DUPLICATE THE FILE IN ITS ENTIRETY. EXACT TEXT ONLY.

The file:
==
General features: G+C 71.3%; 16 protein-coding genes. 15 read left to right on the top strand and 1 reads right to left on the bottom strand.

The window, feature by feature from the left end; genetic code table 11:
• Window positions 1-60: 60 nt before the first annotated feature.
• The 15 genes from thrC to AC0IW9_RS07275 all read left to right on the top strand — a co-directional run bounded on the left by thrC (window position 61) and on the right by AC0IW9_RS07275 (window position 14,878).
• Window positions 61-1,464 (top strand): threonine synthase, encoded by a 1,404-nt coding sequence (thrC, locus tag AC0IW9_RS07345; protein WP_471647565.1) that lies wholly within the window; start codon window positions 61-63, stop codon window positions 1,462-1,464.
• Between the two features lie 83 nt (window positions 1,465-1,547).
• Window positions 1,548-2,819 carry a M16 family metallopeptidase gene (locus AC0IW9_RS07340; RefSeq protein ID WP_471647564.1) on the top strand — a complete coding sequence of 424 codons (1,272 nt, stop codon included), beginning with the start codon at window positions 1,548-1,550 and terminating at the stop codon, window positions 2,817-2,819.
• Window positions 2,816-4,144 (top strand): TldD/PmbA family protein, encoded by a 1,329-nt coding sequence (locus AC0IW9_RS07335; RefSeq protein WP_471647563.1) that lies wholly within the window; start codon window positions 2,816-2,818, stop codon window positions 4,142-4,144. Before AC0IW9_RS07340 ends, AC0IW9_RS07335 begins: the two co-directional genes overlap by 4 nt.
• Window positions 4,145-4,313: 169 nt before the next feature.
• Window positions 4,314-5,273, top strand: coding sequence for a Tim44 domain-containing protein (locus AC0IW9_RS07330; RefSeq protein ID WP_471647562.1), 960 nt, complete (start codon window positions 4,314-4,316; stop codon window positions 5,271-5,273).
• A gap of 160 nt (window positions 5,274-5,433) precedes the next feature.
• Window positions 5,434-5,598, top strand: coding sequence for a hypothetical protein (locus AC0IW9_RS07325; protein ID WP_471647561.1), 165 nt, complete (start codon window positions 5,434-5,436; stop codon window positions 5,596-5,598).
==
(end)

General features: G+C 71.3%; 16 protein-coding genes. 15 read left to right on the top strand and 1 reads right to left on the bottom strand.

The window, feature by feature from the left end; genetic code table 11:
• Window positions 1-60: 60 nt before the first annotated feature.
• The 15 genes from thrC to AC0IW9_RS07275 all read left to right on the top strand — a co-directional run bounded on the left by thrC (window position 61) and on the right by AC0IW9_RS07275 (window position 14,878).
• Window positions 61-1,464 (top strand): threonine synthase, encoded by a 1,404-nt coding sequence (thrC, locus tag AC0IW9_RS07345; protein WP_471647565.1) that lies wholly within the window; start codon window positions 61-63, stop codon window positions 1,462-1,464.
• Between the two features lie 83 nt (window positions 1,465-1,547).
• Window positions 1,548-2,819 carry a M16 family metallopeptidase gene (locus AC0IW9_RS07340; RefSeq protein ID WP_471647564.1) on the top strand — a complete coding sequence of 424 codons (1,272 nt, stop codon included), beginning with the start codon at window positions 1,548-1,550 and terminating at the stop codon, window positions 2,817-2,819.
• Window positions 2,816-4,144 (top strand): TldD/PmbA family protein, encoded by a 1,329-nt coding sequence (locus AC0IW9_RS07335; RefSeq protein WP_471647563.1) that lies wholly within the window; start codon window positions 2,816-2,818, stop codon window positions 4,142-4,144. Before AC0IW9_RS07340 ends, AC0IW9_RS07335 begins: the two co-directional genes overlap by 4 nt.
• Window positions 4,145-4,313: 169 nt before the next feature.
• Window positions 4,314-5,273, top strand: coding sequence for a Tim44 domain-containing protein (locus AC0IW9_RS07330; RefSeq protein ID WP_471647562.1), 960 nt, complete (start codon window positions 4,314-4,316; stop codon window positions 5,271-5,273).
• A gap of 160 nt (window positions 5,274-5,433) precedes the next feature.
• Window positions 5,434-5,598, top strand: coding sequence for a hypothetical protein (locus AC0IW9_RS07325; protein ID WP_471647561.1), 165 nt, complete (start codon window positions 5,434-5,436; stop codon window positions 5,596-5,598).